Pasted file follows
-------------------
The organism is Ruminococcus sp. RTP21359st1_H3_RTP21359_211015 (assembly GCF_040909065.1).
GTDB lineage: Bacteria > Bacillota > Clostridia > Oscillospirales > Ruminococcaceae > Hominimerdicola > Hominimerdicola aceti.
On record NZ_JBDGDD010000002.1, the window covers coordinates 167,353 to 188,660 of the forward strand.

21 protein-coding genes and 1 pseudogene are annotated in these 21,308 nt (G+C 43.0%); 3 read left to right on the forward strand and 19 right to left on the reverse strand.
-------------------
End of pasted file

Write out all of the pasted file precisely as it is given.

The organism is Ruminococcus sp. RTP21359st1_H3_RTP21359_211015 (assembly GCF_040909065.1).
GTDB lineage: Bacteria > Bacillota > Clostridia > Oscillospirales > Ruminococcaceae > Hominimerdicola > Hominimerdicola aceti.
On record NZ_JBDGDD010000002.1, the window covers coordinates 167,353 to 188,660 of the forward strand.

21 protein-coding genes and 1 pseudogene are annotated in these 21,308 nt (G+C 43.0%); 3 read left to right on the forward strand and 19 right to left on the reverse strand.